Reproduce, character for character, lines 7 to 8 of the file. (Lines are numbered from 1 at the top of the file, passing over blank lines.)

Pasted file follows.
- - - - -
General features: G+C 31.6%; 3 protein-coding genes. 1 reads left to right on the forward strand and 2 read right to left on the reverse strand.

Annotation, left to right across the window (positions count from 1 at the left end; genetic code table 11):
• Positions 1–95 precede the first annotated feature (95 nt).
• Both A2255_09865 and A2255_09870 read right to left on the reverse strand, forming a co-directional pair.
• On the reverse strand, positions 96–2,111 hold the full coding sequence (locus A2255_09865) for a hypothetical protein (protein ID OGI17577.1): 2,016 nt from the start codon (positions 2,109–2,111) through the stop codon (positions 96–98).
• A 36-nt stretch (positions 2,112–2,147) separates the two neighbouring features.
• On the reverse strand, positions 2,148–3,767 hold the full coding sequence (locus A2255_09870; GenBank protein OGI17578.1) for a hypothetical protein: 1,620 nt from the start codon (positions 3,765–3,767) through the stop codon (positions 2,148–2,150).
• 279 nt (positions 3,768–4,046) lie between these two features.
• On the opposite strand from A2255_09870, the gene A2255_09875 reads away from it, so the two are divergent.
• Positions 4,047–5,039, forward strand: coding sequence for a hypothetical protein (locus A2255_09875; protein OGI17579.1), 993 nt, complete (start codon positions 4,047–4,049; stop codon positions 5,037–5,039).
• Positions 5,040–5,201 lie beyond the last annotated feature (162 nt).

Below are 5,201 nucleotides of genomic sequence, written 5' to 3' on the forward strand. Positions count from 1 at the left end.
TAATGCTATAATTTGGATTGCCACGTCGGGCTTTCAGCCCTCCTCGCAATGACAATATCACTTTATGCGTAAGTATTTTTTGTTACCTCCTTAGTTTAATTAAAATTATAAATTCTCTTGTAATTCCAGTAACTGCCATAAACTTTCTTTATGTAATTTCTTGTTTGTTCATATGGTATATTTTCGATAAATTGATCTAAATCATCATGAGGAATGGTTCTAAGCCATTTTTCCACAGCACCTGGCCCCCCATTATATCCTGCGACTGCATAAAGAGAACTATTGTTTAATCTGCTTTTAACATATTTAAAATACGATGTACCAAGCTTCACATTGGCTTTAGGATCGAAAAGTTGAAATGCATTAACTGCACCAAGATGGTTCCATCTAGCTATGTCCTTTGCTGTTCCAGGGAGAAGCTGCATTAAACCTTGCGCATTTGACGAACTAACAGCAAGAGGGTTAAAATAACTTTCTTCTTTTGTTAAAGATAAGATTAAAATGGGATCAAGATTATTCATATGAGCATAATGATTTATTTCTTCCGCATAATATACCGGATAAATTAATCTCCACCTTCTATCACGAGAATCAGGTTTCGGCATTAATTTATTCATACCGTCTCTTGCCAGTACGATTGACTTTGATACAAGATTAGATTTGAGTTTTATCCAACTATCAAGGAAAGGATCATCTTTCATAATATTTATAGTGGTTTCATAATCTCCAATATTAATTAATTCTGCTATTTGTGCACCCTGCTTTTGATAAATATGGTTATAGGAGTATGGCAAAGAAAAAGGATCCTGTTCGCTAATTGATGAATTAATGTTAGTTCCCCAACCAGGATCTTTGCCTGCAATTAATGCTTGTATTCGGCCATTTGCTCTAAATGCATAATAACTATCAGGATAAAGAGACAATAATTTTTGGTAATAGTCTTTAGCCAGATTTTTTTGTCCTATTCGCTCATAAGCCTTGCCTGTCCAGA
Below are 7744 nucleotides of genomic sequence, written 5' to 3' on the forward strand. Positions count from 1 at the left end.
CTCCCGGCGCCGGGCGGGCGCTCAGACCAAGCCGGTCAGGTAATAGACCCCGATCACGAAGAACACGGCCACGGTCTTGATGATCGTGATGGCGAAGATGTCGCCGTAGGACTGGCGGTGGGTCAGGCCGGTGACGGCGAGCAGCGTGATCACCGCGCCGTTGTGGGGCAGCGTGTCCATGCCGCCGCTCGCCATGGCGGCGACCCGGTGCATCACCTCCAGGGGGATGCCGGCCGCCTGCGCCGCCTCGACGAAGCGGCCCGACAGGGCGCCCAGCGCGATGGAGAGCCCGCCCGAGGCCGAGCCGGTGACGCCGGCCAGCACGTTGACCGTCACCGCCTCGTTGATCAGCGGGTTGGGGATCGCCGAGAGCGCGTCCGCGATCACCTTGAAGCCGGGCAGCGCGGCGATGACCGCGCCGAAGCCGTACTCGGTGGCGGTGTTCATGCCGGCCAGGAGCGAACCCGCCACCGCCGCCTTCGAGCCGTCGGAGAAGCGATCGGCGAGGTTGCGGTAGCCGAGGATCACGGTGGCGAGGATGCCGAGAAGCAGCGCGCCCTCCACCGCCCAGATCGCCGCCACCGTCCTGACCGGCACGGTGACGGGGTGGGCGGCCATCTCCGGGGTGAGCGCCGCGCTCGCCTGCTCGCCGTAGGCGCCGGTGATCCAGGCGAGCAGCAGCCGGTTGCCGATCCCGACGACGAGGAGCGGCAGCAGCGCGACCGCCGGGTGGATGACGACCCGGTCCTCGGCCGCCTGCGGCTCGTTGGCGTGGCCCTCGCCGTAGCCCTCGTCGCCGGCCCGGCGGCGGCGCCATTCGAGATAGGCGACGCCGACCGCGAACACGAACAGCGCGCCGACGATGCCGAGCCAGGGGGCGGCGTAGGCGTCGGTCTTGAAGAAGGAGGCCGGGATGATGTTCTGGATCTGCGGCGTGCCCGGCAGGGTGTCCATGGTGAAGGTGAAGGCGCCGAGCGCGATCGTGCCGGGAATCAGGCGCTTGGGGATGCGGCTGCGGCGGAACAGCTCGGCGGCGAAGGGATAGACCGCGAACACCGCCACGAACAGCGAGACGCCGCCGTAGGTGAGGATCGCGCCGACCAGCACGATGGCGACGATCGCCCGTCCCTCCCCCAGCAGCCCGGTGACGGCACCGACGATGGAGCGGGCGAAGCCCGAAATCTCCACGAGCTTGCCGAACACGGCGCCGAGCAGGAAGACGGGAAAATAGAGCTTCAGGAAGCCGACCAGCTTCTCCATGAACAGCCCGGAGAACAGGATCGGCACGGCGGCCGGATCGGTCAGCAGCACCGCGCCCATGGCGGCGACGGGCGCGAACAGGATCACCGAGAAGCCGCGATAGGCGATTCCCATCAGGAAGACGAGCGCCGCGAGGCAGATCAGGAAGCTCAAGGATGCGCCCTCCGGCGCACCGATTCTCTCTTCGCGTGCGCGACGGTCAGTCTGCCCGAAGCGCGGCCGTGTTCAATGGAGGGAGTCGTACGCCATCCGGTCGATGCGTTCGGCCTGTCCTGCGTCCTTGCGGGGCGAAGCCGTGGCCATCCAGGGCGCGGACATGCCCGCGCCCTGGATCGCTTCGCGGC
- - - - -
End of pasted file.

• On the reverse strand, positions 2,148–3,767 hold the full coding sequence (locus A2255_09870; GenBank protein OGI17578.1) for a hypothetical protein: 1,620 nt from the start codon (positions 3,765–3,767) through the stop codon (positions 2,148–2,150).
• 279 nt (positions 3,768–4,046) lie between these two features.